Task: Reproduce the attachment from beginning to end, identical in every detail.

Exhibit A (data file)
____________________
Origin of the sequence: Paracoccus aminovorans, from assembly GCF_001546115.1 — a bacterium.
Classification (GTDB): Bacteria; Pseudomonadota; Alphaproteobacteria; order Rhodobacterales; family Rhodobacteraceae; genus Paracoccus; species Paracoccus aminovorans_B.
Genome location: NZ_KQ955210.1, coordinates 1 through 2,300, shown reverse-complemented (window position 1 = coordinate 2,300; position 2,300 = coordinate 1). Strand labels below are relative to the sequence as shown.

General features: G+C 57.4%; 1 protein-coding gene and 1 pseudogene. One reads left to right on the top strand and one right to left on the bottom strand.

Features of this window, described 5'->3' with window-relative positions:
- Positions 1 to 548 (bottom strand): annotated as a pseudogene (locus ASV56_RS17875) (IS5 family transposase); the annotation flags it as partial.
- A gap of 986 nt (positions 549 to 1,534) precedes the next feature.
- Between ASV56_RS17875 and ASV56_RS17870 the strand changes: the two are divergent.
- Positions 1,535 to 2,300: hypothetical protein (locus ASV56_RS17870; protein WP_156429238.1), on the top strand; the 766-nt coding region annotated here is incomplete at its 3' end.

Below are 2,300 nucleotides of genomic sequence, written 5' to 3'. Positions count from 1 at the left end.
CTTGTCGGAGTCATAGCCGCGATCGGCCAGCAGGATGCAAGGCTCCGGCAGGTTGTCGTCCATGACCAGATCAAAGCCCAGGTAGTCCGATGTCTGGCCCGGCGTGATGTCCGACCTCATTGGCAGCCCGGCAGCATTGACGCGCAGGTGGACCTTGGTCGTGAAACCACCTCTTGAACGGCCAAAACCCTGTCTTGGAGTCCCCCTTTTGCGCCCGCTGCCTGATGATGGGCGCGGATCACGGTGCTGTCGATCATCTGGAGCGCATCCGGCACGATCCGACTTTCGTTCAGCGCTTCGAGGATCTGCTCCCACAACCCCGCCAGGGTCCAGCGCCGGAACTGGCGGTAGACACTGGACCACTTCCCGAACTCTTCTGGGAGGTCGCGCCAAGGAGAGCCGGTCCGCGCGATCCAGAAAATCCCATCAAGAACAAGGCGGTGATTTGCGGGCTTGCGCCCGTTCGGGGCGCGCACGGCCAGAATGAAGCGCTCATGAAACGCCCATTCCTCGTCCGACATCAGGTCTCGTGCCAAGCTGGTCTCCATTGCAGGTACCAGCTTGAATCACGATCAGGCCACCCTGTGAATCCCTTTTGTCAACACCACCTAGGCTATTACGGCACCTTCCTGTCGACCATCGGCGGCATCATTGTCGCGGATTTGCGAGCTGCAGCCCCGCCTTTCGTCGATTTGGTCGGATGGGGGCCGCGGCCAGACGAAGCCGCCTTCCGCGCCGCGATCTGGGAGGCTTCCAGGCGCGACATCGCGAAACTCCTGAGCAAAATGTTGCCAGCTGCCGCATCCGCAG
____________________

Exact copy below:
Origin of the sequence: Paracoccus aminovorans, from assembly GCF_001546115.1 — a bacterium.
Classification (GTDB): Bacteria; Pseudomonadota; Alphaproteobacteria; order Rhodobacterales; family Rhodobacteraceae; genus Paracoccus; species Paracoccus aminovorans_B.
Genome location: NZ_KQ955210.1, coordinates 1 through 2,300, shown reverse-complemented (window position 1 = coordinate 2,300; position 2,300 = coordinate 1). Strand labels below are relative to the sequence as shown.

General features: G+C 57.4%; 1 protein-coding gene and 1 pseudogene. One reads left to right on the top strand and one right to left on the bottom strand.

Features of this window, described 5'->3' with window-relative positions:
- Positions 1 to 548 (bottom strand): annotated as a pseudogene (locus ASV56_RS17875) (IS5 family transposase); the annotation flags it as partial.
- A gap of 986 nt (positions 549 to 1,534) precedes the next feature.
- Between ASV56_RS17875 and ASV56_RS17870 the strand changes: the two are divergent.
- Positions 1,535 to 2,300: hypothetical protein (locus ASV56_RS17870; protein WP_156429238.1), on the top strand; the 766-nt coding region annotated here is incomplete at its 3' end.

Below are 2,300 nucleotides of genomic sequence, written 5' to 3'. Positions count from 1 at the left end.
CTTGTCGGAGTCATAGCCGCGATCGGCCAGCAGGATGCAAGGCTCCGGCAGGTTGTCGTCCATGACCAGATCAAAGCCCAGGTAGTCCGATGTCTGGCCCGGCGTGATGTCCGACCTCATTGGCAGCCCGGCAGCATTGACGCGCAGGTGGACCTTGGTCGTGAAACCACCTCTTGAACGGCCAAAACCCTGTCTTGGAGTCCCCCTTTTGCGCCCGCTGCCTGATGATGGGCGCGGATCACGGTGCTGTCGATCATCTGGAGCGCATCCGGCACGATCCGACTTTCGTTCAGCGCTTCGAGGATCTGCTCCCACAACCCCGCCAGGGTCCAGCGCCGGAACTGGCGGTAGACACTGGACCACTTCCCGAACTCTTCTGGGAGGTCGCGCCAAGGAGAGCCGGTCCGCGCGATCCAGAAAATCCCATCAAGAACAAGGCGGTGATTTGCGGGCTTGCGCCCGTTCGGGGCGCGCACGGCCAGAATGAAGCGCTCATGAAACGCCCATTCCTCGTCCGACATCAGGTCTCGTGCCAAGCTGGTCTCCATTGCAGGTACCAGCTTGAATCACGATCAGGCCACCCTGTGAATCCCTTTTGTCAACACCACCTAGGCTATTACGGCACCTTCCTGTCGACCATCGGCGGCATCATTGTCGCGGATTTGCGAGCTGCAGCCCCGCCTTTCGTCGATTTGGTCGGATGGGGGCCGCGGCCAGACGAAGCCGCCTTCCGCGCCGCGATCTGGGAGGCTTCCAGGCGCGACATCGCGAAACTCCTGAGCAAAATGTTGCCAGCTGCCGCATCCGCAG